Most of us know that as you get older, you naturally lose strength and muscle in your legs.
The medical term for this process is ‘sarcopenia’, and it can affect both inactive people and those who remain physically active throughout their lives as they age – although a sedentary lifestyle can accelerate it.
The term translates from the Greek term for ‘vanishing flesh’, and studies have shown that physically inactive people can lose as much as 3-5% of their muscle mass each decade after age 30.
Now, researchers are saying that muscle wastage in old age isn’t just down to lack of activity – it could be a result of a loss of nerves too.
Research published in the Journal of Physiology found that nerves controlling the legs decreased by around 30% by the age of 75. Scientists observed that a loss of nerve signals made muscles waste away, but in older athletes there was a better chance of them being ‘rescued’, by nerves branching out and reconnecting. The researchers concluded that this recovery process is more likely to happen in fit people with large, healthy muscles.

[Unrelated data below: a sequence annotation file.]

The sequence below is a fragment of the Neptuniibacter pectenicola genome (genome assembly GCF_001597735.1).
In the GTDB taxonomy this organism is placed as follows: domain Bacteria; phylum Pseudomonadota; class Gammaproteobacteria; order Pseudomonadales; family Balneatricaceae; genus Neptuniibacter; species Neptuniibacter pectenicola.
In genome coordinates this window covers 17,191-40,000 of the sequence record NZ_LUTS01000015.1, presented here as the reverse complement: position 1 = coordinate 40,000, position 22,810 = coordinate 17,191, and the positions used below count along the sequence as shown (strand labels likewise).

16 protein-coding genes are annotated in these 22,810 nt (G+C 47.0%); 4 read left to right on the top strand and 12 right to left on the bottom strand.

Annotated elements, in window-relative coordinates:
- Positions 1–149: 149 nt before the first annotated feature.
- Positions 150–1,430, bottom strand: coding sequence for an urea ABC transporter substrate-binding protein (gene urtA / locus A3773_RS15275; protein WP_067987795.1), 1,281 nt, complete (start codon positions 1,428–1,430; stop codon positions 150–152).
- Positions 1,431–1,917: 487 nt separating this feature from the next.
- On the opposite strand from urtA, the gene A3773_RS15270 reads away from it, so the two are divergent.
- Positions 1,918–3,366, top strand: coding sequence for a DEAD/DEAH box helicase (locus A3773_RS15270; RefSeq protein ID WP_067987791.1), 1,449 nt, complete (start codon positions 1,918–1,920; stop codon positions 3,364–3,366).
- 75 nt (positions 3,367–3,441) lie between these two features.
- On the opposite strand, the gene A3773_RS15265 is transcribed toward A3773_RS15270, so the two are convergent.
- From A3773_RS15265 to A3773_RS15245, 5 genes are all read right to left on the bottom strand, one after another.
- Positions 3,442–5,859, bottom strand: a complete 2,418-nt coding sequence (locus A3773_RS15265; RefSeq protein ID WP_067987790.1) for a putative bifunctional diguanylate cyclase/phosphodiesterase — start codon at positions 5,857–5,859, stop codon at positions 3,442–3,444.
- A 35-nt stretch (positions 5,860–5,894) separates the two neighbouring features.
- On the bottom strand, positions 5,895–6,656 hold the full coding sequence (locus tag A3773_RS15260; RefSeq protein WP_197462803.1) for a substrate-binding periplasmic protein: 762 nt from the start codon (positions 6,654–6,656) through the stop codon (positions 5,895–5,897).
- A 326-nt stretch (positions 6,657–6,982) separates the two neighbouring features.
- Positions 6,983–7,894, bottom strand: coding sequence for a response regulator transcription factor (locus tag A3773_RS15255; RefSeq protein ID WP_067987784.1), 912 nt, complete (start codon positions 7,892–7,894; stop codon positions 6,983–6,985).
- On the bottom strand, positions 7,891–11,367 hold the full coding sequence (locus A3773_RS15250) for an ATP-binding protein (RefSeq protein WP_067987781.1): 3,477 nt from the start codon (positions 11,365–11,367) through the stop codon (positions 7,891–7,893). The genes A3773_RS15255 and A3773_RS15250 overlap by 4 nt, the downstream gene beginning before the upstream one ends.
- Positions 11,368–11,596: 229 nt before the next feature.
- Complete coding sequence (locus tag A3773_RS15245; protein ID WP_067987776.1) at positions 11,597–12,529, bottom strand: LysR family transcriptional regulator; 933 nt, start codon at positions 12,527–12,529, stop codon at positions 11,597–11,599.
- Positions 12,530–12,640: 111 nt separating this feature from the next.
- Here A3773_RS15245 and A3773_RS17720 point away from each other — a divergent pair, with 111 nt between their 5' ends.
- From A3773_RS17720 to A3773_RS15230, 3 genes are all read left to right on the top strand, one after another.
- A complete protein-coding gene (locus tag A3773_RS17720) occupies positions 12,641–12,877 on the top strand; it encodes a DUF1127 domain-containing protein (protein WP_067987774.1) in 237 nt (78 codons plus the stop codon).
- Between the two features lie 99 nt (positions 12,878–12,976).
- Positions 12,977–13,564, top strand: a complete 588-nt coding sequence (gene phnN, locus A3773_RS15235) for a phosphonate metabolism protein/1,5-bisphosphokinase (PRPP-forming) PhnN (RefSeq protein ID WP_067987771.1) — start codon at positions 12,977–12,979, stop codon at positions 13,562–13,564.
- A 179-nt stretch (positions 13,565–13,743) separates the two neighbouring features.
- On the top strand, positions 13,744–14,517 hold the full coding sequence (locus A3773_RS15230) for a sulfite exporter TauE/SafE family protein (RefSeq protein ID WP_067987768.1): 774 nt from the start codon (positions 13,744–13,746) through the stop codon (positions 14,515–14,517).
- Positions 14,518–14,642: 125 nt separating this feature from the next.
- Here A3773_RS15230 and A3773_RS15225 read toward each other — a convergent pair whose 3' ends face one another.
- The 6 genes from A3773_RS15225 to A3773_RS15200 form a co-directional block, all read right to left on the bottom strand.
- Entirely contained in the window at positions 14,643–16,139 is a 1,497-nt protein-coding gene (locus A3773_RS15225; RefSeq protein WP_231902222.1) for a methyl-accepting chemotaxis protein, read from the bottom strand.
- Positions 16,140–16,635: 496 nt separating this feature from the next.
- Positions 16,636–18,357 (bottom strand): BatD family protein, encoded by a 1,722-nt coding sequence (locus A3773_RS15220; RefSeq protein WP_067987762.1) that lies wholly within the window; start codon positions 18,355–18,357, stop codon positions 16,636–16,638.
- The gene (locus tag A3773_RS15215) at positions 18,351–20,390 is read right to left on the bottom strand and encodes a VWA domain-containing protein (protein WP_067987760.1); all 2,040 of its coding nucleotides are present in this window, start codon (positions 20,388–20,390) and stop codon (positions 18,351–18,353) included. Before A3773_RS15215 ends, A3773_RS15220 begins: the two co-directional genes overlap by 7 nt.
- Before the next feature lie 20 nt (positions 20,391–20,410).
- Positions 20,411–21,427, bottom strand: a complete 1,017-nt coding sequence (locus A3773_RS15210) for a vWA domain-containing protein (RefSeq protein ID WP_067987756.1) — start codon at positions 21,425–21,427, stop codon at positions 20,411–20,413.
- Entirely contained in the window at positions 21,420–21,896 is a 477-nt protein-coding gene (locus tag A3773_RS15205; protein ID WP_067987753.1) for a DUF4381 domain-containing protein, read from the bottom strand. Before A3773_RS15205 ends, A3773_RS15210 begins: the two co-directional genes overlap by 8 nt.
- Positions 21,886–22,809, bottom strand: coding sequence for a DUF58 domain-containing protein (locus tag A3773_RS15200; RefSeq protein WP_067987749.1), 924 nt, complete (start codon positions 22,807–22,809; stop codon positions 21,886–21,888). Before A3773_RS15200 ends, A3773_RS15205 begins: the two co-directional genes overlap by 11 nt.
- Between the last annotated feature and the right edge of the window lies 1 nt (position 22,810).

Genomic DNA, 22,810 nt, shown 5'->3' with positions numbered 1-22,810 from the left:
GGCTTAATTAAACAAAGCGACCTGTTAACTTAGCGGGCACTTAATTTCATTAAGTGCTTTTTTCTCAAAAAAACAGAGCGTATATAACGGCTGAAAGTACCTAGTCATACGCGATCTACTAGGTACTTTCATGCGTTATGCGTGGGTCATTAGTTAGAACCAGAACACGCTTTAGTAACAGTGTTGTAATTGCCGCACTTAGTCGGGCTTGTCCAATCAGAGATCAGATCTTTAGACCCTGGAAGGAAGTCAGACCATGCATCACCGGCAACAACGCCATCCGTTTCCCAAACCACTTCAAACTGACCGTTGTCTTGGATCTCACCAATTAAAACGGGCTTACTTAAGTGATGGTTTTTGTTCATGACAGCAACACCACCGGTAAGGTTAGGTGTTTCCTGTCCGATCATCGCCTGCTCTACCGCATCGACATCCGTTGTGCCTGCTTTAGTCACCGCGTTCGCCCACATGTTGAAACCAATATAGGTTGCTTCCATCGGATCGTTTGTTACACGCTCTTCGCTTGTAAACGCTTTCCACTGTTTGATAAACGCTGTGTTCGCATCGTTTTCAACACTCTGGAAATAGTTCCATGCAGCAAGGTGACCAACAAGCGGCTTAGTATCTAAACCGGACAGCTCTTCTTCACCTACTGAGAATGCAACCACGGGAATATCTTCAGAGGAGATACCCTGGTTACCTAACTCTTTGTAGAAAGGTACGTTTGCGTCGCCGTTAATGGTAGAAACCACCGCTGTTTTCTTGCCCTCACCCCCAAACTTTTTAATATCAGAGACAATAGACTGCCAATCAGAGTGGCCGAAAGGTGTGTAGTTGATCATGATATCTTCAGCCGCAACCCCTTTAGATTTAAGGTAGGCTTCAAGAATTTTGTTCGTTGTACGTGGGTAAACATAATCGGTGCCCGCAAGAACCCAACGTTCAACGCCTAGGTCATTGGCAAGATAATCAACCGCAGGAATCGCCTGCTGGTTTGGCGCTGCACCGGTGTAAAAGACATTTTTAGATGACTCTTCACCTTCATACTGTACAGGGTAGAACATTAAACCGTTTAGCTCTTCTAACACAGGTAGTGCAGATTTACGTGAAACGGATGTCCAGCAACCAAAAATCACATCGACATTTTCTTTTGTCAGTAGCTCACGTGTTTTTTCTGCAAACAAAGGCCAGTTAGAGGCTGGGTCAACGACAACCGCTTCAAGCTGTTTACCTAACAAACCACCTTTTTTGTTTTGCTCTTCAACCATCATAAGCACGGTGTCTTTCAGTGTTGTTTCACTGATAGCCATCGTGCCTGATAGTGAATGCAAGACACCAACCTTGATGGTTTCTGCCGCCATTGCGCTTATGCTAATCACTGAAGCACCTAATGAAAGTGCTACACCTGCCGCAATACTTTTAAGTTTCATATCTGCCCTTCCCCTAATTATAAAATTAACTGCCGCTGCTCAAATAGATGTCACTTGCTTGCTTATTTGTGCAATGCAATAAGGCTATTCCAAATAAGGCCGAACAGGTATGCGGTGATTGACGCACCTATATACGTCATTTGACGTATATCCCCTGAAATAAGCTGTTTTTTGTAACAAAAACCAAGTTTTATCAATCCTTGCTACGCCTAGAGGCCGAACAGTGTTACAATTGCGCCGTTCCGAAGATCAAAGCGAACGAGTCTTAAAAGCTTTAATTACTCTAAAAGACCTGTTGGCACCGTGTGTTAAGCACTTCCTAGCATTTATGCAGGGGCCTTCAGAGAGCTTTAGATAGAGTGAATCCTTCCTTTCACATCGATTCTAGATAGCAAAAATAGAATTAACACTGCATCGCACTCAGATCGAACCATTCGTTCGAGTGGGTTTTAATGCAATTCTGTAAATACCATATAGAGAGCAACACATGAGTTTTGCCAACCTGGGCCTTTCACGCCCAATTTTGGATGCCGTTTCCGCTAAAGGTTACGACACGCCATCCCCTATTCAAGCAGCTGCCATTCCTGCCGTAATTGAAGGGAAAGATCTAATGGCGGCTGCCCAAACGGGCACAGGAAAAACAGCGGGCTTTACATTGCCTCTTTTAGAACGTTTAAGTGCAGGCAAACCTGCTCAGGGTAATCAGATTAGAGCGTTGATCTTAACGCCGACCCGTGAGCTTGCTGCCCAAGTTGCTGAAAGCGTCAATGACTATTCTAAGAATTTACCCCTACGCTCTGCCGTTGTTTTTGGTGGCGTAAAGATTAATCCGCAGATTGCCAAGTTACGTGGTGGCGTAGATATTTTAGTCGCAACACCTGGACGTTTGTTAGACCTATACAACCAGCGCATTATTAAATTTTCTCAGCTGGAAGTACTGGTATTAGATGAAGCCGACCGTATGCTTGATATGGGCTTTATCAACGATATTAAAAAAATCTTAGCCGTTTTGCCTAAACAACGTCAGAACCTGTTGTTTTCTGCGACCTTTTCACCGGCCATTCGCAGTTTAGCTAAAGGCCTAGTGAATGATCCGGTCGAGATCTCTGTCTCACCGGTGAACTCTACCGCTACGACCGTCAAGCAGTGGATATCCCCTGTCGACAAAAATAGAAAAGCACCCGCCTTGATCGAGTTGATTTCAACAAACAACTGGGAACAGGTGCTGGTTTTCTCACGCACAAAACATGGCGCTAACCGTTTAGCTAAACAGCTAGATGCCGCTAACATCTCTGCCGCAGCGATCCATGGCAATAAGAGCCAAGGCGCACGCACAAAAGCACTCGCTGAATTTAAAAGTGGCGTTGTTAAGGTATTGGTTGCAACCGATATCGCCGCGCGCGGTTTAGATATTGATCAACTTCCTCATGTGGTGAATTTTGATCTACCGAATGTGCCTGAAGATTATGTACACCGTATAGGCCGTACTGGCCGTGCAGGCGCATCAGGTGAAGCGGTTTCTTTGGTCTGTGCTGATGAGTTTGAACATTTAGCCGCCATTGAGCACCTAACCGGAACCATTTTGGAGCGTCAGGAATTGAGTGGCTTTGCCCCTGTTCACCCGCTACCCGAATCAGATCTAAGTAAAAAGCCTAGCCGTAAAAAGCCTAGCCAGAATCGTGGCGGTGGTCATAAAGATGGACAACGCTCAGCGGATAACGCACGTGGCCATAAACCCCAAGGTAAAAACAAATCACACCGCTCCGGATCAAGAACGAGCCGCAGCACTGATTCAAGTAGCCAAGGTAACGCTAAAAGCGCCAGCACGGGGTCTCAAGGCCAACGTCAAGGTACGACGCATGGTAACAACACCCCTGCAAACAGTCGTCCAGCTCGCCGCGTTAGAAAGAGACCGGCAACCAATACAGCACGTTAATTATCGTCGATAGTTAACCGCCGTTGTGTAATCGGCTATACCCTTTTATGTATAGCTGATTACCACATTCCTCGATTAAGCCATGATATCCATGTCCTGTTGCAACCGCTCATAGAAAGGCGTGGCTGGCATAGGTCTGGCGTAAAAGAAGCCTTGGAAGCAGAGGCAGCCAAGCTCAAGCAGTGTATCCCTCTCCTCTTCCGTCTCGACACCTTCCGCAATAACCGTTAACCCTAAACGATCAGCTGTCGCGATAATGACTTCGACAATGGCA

So what moves can you do on a daily basis to help prevent muscle loss in the legs later in life? Here are three at-home exercises you can try…
1. Active leg lifts
Lie down on a mat with your legs straight and put a resistance band around your right foot. Rise your right leg so it is 10 inches off the bed. Hold it in the air for a few seconds, move your leg out to the right side, then bring it back to resting in the middle. Repeat five times on each leg.
2. Resistance band squat
Place a resistance band around both legs, right above the knee. Stand up straight with feet at shoulder-width apart, and keep your back straight and your head facing forwards. Squat down until your bum is parallel to your calves. Slowly raise your body to starting position. Repeat 10 times.
3. Leg abduction
Attach a resistance band around both ankles. Lie on the floor on your side, and then push upwards into a side-plank position, keeping your legs straight and using your arm and hands for support.
Raise your top leg up until your foot is at shoulder height and then slowly lower your leg to starting position. Repeat 10 times.
Consult a physio or doctor
If you’re already suffering from sarcopenia, or any other pre-existing health condition or injury, it’s important to consult your GP or physiotherapist before attempting any new exercises.
Your GP may refer you for physiotherapy to help devise an exercise program tailored specifically for you.
Working out in water, and simply going for gentle walks, can also help maintain mobility and muscle strength in later life, without placing too much pressure on joints.